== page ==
It is my belief that if the Egyptian public was made more conversant, rather than constantly feeding it with concocted and unhelpful rhetoric intended mainly to play to the gallery and meant purely to suit their government’s local political theater, about the overriding win-win circumstances the eventual completion of the Great Renaissance Dam entails to Nile riparian countries, specially to Eastern Nile Countries, they would undoubtedly come out overwhelmingly for its support.
Adopting a sound and mutually rewarding economic decision, a good number of IGAD countries are already benefitting from Ethiopia’s current existing Power provision to their respective countries and the completion of the GERD would, besides rapidly increasing Ethiopia’s speedy economic growth by augmenting its power generation and consumption capacities, allow further expanded power supply cooperation between Ethiopia and individual IGAD member states to take root. This would unquestionably contribute to a greater win –win economic development of participating member countries and would foster closer economic integration among member states.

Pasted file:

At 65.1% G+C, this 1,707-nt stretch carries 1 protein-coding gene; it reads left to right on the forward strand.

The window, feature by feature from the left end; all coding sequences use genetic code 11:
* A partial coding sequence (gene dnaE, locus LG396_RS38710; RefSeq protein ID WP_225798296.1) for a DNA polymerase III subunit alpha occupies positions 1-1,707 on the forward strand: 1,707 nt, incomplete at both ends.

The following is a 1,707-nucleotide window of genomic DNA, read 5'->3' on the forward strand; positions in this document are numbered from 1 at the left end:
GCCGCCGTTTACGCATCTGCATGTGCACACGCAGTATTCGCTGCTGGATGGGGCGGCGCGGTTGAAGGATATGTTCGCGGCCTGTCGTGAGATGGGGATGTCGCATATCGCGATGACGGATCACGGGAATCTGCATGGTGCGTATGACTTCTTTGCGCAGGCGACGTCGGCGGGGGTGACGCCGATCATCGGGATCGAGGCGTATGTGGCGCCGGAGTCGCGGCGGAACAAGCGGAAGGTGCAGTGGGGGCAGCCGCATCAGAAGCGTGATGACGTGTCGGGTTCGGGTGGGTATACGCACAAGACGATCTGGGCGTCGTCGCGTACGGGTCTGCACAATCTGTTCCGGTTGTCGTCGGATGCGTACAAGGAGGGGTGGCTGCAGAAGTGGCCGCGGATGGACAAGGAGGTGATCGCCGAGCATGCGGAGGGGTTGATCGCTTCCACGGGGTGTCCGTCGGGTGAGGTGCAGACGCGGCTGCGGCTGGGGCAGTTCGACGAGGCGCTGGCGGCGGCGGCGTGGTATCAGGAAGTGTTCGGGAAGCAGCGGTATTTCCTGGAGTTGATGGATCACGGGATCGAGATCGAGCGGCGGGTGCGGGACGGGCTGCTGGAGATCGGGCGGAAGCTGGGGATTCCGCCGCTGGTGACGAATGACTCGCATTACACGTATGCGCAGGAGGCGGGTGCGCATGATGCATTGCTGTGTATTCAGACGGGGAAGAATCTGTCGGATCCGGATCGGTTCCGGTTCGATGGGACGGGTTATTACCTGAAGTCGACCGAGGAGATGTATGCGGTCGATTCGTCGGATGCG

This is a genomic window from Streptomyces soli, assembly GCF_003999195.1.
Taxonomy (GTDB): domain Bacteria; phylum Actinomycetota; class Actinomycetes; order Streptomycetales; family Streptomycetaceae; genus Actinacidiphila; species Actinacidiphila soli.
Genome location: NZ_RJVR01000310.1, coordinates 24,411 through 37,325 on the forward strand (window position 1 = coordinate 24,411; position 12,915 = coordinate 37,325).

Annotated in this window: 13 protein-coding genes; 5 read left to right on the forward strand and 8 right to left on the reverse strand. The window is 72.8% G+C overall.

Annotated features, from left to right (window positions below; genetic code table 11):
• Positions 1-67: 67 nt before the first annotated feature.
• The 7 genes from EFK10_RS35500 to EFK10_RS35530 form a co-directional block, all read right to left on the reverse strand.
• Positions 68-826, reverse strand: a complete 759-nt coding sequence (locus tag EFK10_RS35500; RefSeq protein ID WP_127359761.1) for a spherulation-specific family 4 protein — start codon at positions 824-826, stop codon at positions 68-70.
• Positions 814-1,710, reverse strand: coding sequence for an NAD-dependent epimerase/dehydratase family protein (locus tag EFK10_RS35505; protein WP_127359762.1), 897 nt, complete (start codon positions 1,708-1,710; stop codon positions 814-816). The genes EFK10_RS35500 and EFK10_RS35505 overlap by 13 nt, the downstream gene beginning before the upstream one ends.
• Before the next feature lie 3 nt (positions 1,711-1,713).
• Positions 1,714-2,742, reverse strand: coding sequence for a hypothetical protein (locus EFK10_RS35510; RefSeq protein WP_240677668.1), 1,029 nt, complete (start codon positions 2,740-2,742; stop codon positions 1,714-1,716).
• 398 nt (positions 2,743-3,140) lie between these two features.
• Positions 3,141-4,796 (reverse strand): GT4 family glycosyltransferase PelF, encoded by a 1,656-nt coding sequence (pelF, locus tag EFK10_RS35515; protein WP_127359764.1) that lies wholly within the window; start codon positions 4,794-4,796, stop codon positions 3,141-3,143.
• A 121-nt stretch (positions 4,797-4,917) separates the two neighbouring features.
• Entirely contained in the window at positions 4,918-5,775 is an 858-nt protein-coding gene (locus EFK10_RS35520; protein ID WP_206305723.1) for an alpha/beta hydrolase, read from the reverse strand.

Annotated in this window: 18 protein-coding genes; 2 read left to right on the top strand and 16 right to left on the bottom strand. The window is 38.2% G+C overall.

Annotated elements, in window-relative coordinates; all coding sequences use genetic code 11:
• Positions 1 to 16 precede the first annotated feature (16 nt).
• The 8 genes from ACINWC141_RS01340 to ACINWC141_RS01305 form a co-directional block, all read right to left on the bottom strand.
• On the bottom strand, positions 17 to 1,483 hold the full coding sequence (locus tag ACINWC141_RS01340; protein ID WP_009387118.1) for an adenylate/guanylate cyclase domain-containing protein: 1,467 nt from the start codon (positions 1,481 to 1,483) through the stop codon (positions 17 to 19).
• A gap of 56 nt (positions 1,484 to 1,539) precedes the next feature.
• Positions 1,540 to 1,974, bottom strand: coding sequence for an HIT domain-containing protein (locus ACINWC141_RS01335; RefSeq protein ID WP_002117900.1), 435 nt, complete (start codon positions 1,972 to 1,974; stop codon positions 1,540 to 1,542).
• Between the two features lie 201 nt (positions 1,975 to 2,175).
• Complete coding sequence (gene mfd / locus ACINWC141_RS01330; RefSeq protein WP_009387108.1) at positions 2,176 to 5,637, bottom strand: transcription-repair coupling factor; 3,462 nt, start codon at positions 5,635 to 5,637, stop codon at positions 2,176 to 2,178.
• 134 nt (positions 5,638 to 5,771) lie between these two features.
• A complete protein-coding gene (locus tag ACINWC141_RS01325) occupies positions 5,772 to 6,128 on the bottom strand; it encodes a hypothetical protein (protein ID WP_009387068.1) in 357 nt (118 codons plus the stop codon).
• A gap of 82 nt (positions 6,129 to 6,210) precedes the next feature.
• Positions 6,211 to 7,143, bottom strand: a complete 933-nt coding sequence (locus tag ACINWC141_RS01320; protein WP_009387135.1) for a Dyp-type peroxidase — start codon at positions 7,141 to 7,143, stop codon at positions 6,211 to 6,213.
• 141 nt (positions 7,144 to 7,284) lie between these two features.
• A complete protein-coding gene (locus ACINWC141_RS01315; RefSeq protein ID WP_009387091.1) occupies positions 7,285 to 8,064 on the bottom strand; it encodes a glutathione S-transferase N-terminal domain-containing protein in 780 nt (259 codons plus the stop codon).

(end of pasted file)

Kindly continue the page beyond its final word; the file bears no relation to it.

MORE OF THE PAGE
Since the citizens of member states are genuine beneficiaries from this direct and timely provision of this shared resource it would be right and proper for them to buy GERD bonds and contribute to the construction of a Dam that would deliver a lasting significance on their livelihood and overall development. A recent and not too distant telling example is the Sudanese citizens in Khartoum who eloquently described to a visiting Ethiopian TV reporter about the meaning and merits of the construction of GERD to its nation’s economic growth. They ended up voluntarily buying bonds. Similar instances where citizens of neighboring countries signed up to purchase bonds have not been uncommon.